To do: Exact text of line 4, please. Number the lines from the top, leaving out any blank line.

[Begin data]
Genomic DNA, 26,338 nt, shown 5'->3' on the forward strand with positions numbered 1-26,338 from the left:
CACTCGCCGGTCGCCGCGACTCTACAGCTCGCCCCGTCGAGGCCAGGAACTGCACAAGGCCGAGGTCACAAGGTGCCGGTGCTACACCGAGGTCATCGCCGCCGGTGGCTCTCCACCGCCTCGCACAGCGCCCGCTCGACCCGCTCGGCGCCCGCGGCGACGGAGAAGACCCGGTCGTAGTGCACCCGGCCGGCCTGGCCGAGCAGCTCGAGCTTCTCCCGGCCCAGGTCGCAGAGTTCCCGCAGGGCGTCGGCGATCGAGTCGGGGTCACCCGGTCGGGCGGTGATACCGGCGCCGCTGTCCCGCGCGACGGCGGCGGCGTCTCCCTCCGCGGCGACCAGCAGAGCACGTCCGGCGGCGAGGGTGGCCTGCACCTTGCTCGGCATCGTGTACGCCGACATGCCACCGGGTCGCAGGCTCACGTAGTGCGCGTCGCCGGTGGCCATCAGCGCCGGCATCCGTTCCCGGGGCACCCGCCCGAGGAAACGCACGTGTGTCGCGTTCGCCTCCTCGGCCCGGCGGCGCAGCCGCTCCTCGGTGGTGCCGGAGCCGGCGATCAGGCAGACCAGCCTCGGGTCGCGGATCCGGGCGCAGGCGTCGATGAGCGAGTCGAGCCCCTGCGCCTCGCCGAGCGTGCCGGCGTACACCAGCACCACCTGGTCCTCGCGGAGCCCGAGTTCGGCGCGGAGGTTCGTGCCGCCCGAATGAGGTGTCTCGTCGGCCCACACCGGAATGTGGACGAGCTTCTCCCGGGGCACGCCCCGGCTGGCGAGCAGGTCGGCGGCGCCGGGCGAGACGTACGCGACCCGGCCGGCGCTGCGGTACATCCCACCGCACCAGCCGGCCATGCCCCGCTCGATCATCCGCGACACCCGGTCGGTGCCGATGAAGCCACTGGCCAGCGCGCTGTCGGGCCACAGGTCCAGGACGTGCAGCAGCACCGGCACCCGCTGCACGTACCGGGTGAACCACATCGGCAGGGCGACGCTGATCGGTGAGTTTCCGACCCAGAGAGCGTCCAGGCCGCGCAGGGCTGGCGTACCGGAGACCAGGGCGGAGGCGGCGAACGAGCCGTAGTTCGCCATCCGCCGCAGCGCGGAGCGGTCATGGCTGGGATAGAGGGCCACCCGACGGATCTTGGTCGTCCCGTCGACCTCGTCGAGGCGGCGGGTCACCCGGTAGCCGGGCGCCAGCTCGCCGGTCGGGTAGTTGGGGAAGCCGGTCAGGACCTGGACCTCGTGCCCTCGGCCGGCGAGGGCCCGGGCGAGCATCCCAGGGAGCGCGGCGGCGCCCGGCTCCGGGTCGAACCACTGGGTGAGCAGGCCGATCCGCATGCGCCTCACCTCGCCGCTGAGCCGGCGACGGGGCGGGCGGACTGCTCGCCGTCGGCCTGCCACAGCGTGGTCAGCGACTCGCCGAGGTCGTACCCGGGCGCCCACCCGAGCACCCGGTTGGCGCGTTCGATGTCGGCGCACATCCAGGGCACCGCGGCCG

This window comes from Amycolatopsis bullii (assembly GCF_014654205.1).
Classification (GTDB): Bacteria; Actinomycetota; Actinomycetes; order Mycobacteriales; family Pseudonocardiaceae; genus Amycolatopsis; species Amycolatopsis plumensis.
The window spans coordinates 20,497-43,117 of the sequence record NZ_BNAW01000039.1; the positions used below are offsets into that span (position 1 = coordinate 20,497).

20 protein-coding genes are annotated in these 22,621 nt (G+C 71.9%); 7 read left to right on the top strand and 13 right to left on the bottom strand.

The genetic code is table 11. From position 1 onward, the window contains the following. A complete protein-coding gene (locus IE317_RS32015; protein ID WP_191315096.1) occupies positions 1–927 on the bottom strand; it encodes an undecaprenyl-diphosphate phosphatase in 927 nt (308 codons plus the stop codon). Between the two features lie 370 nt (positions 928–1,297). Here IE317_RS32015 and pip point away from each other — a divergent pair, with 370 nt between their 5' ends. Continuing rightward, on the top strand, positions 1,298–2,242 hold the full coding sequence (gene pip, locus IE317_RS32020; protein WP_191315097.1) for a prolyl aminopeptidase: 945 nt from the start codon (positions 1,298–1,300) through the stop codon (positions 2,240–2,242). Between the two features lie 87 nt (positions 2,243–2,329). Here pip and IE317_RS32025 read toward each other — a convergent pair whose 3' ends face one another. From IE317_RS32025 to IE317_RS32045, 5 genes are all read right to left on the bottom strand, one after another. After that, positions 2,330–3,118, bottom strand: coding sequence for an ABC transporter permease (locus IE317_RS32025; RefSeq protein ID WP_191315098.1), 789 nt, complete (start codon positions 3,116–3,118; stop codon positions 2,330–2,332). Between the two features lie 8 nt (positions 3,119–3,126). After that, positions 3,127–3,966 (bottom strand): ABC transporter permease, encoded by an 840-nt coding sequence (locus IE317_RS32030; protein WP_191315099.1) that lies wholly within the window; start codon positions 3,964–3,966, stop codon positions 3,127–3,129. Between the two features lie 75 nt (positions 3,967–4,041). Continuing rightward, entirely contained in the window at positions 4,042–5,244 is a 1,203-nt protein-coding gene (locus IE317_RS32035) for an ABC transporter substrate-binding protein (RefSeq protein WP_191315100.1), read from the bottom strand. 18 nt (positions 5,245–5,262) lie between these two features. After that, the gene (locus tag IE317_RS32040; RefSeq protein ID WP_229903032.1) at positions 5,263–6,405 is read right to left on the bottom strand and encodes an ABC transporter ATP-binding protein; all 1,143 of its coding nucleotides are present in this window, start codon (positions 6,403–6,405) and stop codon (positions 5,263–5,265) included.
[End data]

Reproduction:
Classification (GTDB): Bacteria; Actinomycetota; Actinomycetes; order Mycobacteriales; family Pseudonocardiaceae; genus Amycolatopsis; species Amycolatopsis plumensis.